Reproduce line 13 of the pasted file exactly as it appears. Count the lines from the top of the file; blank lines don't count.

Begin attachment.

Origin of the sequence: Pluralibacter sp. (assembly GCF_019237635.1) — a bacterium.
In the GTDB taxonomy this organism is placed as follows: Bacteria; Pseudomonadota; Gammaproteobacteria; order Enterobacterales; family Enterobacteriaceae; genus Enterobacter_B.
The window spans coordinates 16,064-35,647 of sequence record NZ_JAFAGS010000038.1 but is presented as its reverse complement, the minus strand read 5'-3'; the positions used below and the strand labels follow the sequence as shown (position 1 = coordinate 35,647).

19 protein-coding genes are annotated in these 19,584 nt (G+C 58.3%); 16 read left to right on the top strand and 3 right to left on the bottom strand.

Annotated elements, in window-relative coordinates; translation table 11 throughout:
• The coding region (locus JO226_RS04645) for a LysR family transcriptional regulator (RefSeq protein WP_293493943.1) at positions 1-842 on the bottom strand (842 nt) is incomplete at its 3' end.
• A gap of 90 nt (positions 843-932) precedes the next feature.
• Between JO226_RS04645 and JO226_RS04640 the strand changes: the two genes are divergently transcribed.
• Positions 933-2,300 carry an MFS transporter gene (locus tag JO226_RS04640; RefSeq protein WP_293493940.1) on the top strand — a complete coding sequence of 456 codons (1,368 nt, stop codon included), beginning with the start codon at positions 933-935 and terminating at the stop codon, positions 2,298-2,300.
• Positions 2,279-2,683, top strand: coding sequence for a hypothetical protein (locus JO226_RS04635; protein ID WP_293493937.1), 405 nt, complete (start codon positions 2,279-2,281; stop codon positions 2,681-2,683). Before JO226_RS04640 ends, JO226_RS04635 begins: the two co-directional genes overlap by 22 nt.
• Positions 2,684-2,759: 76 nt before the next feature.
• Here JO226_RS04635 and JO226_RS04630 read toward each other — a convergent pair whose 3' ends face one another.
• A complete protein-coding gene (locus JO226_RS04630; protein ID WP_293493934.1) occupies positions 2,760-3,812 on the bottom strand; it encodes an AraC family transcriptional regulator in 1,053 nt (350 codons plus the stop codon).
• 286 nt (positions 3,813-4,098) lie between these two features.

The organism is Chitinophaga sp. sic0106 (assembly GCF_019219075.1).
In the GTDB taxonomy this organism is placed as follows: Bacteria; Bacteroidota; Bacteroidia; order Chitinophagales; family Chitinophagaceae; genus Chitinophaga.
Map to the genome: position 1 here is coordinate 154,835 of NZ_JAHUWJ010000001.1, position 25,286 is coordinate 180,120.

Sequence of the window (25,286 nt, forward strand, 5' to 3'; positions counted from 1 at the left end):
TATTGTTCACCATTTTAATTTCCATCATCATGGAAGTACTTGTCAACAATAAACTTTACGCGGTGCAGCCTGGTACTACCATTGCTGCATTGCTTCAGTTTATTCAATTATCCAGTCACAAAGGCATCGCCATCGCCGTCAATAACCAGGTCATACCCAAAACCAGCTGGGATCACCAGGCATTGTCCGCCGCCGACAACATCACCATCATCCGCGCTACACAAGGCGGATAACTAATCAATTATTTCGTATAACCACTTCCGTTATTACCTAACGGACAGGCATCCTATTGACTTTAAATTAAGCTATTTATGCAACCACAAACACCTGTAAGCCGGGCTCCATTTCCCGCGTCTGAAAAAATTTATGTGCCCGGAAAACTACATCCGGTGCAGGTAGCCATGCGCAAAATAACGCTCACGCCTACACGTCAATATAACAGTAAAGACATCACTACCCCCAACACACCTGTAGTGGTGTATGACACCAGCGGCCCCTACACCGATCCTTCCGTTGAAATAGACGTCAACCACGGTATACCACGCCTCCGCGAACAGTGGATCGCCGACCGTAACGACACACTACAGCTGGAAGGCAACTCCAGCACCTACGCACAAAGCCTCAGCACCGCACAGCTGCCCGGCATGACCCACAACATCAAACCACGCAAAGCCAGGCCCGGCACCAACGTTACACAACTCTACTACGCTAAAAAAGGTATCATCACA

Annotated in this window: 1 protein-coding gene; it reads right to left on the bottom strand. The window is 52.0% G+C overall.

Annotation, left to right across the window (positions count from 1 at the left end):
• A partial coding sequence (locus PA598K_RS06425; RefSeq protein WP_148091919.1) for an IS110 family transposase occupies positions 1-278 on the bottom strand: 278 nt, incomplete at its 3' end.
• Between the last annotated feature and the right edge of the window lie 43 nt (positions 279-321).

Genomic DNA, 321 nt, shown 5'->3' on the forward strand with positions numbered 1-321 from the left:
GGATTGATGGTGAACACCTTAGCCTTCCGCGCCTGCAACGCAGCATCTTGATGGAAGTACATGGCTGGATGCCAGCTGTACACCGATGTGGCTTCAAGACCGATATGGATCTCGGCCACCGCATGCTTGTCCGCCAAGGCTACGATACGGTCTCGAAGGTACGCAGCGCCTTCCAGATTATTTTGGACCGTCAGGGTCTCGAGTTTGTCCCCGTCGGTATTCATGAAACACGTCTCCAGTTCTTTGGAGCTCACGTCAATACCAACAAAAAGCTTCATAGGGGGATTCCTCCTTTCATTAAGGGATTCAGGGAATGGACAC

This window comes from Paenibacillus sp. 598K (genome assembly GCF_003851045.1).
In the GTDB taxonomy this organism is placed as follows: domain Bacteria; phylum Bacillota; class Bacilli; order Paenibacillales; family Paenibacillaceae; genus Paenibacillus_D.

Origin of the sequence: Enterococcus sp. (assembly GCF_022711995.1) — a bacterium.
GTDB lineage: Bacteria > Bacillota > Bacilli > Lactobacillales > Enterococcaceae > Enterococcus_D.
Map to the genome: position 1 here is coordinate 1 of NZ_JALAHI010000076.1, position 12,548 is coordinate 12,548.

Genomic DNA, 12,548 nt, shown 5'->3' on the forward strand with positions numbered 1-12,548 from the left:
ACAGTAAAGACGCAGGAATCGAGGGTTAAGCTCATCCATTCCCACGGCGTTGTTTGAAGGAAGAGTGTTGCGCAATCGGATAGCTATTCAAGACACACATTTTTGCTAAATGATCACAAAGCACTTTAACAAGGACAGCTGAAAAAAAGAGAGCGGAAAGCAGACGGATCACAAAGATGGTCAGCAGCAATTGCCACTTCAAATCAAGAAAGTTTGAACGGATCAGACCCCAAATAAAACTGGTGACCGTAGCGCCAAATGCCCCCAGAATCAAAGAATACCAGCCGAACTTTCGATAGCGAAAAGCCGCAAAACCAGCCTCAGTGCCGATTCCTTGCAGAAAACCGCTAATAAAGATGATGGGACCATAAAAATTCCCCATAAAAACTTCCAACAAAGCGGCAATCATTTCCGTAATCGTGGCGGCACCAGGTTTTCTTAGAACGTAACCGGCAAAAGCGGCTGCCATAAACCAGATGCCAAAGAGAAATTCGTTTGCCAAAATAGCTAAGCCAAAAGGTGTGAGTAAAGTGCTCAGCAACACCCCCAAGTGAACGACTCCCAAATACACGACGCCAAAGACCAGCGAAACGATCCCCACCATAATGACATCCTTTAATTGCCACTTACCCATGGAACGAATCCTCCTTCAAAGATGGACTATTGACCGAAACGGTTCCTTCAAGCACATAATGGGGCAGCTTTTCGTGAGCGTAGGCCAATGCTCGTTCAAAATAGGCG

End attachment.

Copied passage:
• A complete protein-coding gene (locus JO226_RS04630; protein ID WP_293493934.1) occupies positions 2,760-3,812 on the bottom strand; it encodes an AraC family transcriptional regulator in 1,053 nt (350 codons plus the stop codon).